• The Expectation: More so even than Norman Parke, Ryan Jimmo was supposed to waltz through this fight with the ease a summer breeze blows through a field. Barroso was lumbering, inconsistent, and not powerful enough anywhere to land a fight changing shot… except maybe a groin kick.
  • Fallout for Barroso: Right now, any UFC light heavyweight with a win under his belt deserves a round of applause. This division is laughably thin, so Barroso showing up and getting an upset win is great for him and should provide a few more interesting match-ups for the future.
  • Fallout for Jimmo: The flip side of that, of course, is another UFC light heavyweight that can’t seem to buy a win. Part of me is totally unsold on the huge groin shot Jimmo took being the principal narrative of his loss, just because he essentially fought the same way he has in about 9/10ths of his pro career. The cup-check just seemed to take away what little steam there was to drive him to the split decision win instead.

K.J. Noons (+141) vs. Alex Oliveira (-166) (I picked Oliveira, I was right)

  • The Expectation: It seemed logical that KJ Noons was going down in this fight, but I really expected it to come at the hands of Oliveiras, well… hands. Oliveira has shown a knack for being an accurate power puncher, but Noons had him outgunned. So, Oliveira just took him down and choked him out instead.
  • Fallout for Noons: While there’s still some pop left in Noon’s fists, it has to be said that losing to Alex Oliveira was a big step down for the former Strikeforce title challenger. Other than getting robbed blind against Couture Jr., Noons has really only lost to elite fighters (at least since 2005). Oliveira has the potential to be a good fighter one day, but right now he’s raw. Noons losing so quickly suggests that he’s seriously lost a step from his prime.
  • Fallout for Oliveira: This was a huge win for Oliveira and put on display that not only is he a promising physical talent, but he seems like a guy who may have a good head for the game too. He knew what Noons was going to try and do out there, and when he saw that he couldn’t beat Noons there, he went to Noon’s weak points and exploited them. Better fighters have failed. Even if Noons has lost a step, this was still a great win for Oliveira and may rocket him up the division.

Nik Lentz (+215) vs. Charles Oliveira (-260) (I picked Oliveira, I was right)

  • The Expectation: Oliveira said, after the fight, that he was feeling really poorly, and basically gutted his way to the win. I might actually be willing to believe that (especially with his history of terrible weight cuts) because he did look really clunky at times in this fight. He still got the win, however, even as Lentz looked great early, but faded late yet again.
  • Fallout for Lentz: He’s got some serious problems with his ability to fight longer than two rounds. Usually he’s able to gut out that last round, even while losing it, for a 29-28 UD, but against top tier fighters, that becomes a real liability. He was going tooth and nail with Oliveira until he faded late, and then Oliveira just poured it on and finished him. Tough to see him having any kind of top 10 run.
  • Fallout for Oliveira: Oliveira has proven that he’s absolutely a top 10 talent and with his knack for submissions and some brutal standing strikes, he might just will his way into title contention (especially if there continues to be a lack of fresh challengers). I don’t think he’s consistent enough to stay near the top 5, but he’s a dangerous fighter for at least 15 minutes, and dynamic enough to be difficult to prepare for.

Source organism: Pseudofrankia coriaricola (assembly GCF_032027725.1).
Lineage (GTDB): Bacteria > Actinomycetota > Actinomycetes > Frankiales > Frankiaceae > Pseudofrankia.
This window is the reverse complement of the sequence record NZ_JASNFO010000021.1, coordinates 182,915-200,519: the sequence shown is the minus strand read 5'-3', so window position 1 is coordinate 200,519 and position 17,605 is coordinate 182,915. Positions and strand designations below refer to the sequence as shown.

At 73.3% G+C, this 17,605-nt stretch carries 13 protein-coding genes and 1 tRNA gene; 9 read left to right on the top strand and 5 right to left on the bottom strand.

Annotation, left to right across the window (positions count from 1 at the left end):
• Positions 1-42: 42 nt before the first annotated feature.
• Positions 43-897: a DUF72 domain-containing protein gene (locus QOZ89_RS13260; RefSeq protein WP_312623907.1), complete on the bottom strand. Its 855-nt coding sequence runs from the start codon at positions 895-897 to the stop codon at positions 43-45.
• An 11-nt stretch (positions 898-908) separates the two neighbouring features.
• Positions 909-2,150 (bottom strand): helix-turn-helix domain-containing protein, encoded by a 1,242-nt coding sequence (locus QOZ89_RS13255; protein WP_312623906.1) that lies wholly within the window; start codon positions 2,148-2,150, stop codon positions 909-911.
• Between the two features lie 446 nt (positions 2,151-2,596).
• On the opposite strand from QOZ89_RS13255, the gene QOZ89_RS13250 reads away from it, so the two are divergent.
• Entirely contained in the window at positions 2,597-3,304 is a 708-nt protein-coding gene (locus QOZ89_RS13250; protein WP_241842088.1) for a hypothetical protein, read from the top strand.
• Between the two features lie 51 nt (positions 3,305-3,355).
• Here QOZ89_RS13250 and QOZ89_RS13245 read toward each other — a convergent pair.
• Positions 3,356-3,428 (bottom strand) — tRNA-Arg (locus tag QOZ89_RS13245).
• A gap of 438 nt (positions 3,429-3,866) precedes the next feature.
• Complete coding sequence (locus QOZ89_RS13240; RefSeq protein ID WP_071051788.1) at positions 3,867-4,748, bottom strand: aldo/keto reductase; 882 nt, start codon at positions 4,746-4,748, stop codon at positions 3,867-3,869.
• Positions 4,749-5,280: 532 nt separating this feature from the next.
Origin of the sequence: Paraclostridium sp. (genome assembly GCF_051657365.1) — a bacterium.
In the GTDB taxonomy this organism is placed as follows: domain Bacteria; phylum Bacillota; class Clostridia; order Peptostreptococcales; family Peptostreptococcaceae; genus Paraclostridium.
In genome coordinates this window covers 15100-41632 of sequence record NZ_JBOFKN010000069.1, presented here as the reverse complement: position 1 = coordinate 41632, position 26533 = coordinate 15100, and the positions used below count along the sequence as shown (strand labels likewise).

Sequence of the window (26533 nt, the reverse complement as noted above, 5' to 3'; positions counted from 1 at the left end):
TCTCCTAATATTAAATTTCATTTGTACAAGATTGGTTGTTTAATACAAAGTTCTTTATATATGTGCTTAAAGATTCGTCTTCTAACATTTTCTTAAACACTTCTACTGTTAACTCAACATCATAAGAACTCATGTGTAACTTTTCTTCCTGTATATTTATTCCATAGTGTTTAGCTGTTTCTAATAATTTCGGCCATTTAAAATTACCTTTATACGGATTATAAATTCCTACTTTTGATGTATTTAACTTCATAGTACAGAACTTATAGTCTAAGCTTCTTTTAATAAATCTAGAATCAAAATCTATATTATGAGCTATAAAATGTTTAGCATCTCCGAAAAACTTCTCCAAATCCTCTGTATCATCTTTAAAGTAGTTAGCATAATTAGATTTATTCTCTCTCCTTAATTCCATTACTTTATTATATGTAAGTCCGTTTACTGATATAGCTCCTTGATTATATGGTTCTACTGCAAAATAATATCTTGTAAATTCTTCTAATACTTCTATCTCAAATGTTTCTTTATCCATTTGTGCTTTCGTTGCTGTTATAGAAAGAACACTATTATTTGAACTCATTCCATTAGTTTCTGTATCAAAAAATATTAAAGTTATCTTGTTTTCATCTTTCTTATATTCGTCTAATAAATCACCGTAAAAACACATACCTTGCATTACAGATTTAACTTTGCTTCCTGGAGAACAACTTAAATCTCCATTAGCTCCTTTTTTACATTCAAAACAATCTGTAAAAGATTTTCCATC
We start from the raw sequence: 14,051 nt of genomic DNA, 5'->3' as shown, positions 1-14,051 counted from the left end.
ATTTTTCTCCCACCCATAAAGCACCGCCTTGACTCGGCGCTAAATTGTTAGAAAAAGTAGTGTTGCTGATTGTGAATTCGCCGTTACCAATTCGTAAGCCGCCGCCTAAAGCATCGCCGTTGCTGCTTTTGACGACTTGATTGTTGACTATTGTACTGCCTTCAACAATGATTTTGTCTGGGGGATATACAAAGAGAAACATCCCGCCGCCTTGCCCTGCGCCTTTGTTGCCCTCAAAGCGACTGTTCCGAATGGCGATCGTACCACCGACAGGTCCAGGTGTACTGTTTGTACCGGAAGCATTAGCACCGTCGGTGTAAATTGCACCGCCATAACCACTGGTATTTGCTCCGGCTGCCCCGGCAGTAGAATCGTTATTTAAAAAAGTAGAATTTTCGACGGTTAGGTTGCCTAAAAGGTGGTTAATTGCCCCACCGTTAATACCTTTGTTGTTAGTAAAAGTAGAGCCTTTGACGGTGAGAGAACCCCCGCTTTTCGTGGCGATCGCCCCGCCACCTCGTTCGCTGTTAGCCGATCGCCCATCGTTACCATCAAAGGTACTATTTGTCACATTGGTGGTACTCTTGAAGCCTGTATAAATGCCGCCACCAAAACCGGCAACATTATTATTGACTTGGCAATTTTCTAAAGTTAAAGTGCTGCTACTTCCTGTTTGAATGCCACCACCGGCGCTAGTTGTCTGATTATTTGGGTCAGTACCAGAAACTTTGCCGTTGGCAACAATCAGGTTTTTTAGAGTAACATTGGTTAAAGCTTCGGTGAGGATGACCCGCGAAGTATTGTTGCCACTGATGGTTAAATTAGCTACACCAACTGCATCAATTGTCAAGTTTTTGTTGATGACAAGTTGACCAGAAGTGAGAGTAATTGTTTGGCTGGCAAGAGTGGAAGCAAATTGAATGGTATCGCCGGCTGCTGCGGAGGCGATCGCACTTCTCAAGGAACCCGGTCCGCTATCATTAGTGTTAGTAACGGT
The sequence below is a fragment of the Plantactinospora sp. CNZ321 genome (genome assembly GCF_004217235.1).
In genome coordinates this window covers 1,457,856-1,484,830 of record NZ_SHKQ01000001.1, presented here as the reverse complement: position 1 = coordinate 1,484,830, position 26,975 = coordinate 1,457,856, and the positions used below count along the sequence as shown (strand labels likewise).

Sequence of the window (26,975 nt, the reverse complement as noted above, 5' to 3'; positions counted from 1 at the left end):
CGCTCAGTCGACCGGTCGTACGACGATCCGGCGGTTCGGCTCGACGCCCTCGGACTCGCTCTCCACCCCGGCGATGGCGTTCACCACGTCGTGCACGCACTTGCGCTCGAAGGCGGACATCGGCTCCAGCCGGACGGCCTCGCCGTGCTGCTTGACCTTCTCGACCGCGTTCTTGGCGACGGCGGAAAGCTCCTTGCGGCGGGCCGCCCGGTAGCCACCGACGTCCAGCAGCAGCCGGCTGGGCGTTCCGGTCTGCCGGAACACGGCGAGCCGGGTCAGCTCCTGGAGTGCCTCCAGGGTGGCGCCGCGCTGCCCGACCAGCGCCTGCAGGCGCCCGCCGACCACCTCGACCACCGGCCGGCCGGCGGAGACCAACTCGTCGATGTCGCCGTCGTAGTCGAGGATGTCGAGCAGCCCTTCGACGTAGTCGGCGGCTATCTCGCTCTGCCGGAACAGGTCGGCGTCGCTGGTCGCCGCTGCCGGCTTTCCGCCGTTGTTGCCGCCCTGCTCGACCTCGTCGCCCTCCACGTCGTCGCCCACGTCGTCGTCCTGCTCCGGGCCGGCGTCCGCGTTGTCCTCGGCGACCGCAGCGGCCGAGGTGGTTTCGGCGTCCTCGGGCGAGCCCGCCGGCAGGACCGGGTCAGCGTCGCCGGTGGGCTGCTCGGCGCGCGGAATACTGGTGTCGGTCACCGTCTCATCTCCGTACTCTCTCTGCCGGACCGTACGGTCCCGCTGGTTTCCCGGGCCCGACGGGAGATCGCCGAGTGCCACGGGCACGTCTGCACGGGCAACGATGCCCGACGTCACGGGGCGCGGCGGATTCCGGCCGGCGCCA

Thiago Alves (+280) vs. Carlos Condit (-350) (I picked Condit, I was right)

  • The Expectation: Thiago Alves would be competitive early and get crushed as the fight went on. So… more or less exactly what happened.
  • Fallout for Alves: And he wants to fight for six more years? Alves is still a technically sharp fighter with what seem to be most of his mental tools intact for thinking his way through a fight. But the body seems less willing and even in a fight he was doing well, he still walked away with a horrific looking injury. I expect he’ll be back, but I also expect we’re going to see him lose to lesser and lesser competition over the next few years.
  • Fallout for Condit: I don’t know what to think. On the one hand, his second round was as good as, if not better than ever. Once he landed that nose crunching elbow, Condit went to work with a beautiful display of multi-level, multi-layered violence. It was fantastic. But for the first round, he also got hit a lot and missed wildly on most of his big strikes. I want to see him against another 15-6 ranked guy before I’m certain that he’s the same fighter as yesteryear.

Those are my collected thoughts from UFC Fight Night: Condit vs. Alves. As is so often the case, most of what I wrote seems terribly obvious now, but that’s the benefit of hindsight. Stay tuned for next time, when I talk about Tim Boetsch and the terrible things he did to Dan Henderson. Until then!

*This week’s quote courtesy of the movie Murder My Sweet.

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About the author
Zane Simon
Zane Simon

Zane Simon is a senior editor, writer, and podcaster for Bloody Elbow. He has worked with the website since 2013, taking on a wide variety of roles. A lifelong combat sports fan, Zane has trained off & on in both boxing and Muay Thai. He currently hosts the long-running MMA Vivisection podcast, which he took over from Nate Wilcox & Dallas Winston in 2015, as well as the 6th Round podcast, started in 2014. Zane is also responsible for developing and maintaining the ‘List of current UFC fighters’ on Bloody Elbow, a resource he originally developed for Wikipedia in 2010.